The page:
Hastings woman Rosie Marriott laughed a bit when she heard Prime Minister Jacinda Ardern putting her foot down over creeping fuel prices.
The thought of people filling their cars with fuel is something she can barely imagine these days.
She bought her Nissan Leaf two years ago and said she had only spent $480 on it during that time, for a total mileage of 10,000 kilometres.
"It's just $240 a year to run," she said, "I'm not a huge traveller but I have taken it to Palmy and Taupō a few times and it's amazing."
The Nissan powers its way to Taupō quite easily and the ride was great. Living in Hastings, the return cost from Napier was only 80 cents, she said.
On Tuesday, Ardern said Kiwis had been "fleeced" at the pump for around a decade.
Her criticism followed a draft Commerce Commission report confirming the fuel industry was not as competitive as it should be - and Kiwis paid too much for petrol.
The Government had already started work on how it could drive down fuel prices, Ardern said.
Hawke's Bay is the second cheapest region in New Zealand to fill up at the pump.
The average price across the region per litre for Unleaded 91 in August 2019 has been $2.05 per litre, a single cent more expensive than Bay of Plenty, petrol price app Gaspy data shows.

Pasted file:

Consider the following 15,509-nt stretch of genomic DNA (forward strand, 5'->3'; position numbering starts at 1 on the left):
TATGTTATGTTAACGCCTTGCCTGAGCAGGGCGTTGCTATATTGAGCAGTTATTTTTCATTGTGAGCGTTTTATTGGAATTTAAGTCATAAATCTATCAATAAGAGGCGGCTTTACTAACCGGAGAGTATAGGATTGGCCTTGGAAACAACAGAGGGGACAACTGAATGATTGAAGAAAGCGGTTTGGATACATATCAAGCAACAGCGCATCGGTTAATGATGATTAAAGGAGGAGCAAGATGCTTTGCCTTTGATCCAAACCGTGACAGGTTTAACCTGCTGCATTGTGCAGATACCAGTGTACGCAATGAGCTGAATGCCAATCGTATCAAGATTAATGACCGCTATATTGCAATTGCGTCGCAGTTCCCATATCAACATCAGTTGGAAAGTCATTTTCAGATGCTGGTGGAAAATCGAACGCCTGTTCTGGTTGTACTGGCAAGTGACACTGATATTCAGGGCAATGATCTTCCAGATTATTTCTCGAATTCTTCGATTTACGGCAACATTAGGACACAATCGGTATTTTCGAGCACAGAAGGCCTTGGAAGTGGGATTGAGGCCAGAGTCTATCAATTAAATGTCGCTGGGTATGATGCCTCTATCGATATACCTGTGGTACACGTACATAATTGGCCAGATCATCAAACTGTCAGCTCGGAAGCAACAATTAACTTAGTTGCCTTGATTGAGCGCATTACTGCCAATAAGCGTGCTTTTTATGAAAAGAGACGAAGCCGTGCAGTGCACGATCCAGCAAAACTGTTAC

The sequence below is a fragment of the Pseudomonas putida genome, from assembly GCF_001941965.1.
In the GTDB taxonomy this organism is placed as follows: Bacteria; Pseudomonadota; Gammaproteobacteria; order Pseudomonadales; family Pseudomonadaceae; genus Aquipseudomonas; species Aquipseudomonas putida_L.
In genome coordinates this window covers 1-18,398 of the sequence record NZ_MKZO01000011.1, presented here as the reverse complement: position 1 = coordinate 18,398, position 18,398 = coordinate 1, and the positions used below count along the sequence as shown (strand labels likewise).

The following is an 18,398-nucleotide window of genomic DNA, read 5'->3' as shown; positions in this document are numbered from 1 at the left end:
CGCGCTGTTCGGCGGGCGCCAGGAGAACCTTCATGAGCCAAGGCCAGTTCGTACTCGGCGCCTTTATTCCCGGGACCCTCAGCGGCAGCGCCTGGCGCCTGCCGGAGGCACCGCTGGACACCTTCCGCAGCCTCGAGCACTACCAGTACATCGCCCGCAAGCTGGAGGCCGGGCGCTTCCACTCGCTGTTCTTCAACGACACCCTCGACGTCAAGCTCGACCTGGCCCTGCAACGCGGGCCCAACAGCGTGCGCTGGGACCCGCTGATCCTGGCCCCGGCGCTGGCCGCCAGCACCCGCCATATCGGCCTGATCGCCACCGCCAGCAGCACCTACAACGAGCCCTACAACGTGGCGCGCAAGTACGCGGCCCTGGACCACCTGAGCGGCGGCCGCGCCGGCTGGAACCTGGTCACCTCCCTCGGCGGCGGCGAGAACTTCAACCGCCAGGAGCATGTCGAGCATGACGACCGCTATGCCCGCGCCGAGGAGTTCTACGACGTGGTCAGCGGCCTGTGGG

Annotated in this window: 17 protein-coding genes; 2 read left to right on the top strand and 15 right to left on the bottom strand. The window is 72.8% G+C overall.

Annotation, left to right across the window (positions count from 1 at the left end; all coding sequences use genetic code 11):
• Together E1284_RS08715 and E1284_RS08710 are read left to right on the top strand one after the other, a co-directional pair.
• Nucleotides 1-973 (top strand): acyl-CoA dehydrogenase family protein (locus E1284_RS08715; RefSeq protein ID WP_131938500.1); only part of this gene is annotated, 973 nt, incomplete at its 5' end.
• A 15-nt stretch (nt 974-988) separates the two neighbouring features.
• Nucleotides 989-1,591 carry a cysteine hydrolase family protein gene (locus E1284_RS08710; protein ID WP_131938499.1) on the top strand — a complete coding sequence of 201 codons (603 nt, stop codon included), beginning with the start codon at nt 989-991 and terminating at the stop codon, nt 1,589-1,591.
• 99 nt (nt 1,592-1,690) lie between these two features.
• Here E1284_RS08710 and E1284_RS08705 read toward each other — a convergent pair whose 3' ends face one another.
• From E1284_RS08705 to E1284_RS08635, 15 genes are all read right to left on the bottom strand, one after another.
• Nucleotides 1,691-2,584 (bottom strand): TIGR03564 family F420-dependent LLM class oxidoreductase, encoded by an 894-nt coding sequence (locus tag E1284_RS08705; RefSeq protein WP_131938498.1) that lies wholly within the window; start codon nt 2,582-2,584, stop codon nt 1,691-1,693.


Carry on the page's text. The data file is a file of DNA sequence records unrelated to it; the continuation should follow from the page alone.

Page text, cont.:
The country's five cheapest fuel stations are all located in Bay of Plenty.
Before her Nissan, Marriott owned a Subaru Impreza and the costs were far larger in comparison then to now, she said.
Not only for fuel too, with maintenance costs and the usual warrant of fitness woes making for a strong headache. With her Nissan, however, life was a breeze.
While some electric vehicles were expensive, Marriott said her Nissan, which was second-hand but without much mileage, only cost her $22,000.
Friends of hers were forking out the equivalent for small cars which required fuel to run, which was "mad", Marriott said.
Asked whether she would advise other motorists to get on board with the electric vehicle movement, she said yes, "I'm trying to talk everybody into it."